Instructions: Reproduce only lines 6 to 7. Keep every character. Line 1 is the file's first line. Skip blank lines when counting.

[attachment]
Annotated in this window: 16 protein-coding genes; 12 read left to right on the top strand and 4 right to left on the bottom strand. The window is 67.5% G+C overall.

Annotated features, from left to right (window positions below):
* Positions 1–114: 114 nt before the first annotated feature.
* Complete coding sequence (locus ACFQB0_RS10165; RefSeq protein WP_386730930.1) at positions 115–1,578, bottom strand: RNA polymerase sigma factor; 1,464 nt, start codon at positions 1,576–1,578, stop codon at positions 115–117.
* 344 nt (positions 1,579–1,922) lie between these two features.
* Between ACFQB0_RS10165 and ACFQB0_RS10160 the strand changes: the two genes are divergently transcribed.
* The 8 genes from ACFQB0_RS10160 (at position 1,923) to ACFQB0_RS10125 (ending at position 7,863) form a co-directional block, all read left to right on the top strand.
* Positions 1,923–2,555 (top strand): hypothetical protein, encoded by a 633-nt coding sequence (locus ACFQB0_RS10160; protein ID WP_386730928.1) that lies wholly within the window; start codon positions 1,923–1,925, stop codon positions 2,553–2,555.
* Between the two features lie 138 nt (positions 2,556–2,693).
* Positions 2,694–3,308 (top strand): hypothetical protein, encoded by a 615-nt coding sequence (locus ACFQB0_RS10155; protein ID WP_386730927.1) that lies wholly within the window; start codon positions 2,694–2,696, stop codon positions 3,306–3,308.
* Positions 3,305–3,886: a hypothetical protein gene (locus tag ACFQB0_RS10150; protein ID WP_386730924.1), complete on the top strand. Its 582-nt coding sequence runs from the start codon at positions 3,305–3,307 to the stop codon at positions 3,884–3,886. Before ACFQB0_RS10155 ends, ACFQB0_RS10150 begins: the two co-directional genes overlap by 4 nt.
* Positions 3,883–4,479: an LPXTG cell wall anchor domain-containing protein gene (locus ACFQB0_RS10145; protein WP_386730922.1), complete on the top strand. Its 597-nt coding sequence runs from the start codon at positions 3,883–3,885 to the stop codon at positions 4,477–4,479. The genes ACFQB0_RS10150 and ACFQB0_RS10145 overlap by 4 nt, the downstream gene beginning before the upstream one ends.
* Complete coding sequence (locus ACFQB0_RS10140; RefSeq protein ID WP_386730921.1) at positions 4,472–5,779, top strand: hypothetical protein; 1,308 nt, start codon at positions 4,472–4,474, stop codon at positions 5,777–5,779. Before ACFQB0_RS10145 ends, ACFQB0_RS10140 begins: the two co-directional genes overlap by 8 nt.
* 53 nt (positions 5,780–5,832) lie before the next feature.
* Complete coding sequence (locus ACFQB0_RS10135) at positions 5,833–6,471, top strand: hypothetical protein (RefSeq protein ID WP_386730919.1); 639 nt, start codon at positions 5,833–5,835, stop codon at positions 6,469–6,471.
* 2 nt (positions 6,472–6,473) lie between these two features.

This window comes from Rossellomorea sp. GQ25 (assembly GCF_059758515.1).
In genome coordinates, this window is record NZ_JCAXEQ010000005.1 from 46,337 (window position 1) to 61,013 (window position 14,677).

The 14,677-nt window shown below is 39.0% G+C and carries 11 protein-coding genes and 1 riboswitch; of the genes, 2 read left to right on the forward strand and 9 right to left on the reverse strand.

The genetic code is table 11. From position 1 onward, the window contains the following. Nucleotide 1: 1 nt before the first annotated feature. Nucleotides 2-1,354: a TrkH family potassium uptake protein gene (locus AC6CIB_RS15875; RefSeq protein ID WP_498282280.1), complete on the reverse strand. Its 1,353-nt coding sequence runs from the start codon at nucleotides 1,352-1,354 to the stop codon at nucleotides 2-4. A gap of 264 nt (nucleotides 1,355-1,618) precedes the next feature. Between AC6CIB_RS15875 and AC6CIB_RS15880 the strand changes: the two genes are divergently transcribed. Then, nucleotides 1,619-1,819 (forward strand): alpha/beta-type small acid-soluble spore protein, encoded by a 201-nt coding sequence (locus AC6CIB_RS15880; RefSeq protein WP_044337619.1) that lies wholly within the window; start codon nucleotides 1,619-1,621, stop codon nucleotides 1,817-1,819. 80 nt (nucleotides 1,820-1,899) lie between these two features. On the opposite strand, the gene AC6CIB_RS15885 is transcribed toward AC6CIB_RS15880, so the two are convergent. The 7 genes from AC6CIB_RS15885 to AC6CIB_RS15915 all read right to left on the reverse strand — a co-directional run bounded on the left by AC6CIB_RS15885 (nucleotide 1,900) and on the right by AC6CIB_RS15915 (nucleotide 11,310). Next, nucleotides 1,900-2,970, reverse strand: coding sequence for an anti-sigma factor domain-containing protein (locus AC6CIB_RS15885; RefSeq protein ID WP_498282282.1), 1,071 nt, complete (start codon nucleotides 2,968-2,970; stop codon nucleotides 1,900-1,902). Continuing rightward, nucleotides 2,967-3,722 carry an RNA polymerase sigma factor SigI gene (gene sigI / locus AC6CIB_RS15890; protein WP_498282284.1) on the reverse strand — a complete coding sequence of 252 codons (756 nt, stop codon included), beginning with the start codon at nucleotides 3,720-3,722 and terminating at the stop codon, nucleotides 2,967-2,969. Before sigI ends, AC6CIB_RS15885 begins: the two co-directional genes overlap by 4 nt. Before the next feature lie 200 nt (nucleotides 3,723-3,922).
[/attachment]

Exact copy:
* Between ACFQB0_RS10165 and ACFQB0_RS10160 the strand changes: the two genes are divergently transcribed.
* The 8 genes from ACFQB0_RS10160 (at position 1,923) to ACFQB0_RS10125 (ending at position 7,863) form a co-directional block, all read left to right on the top strand.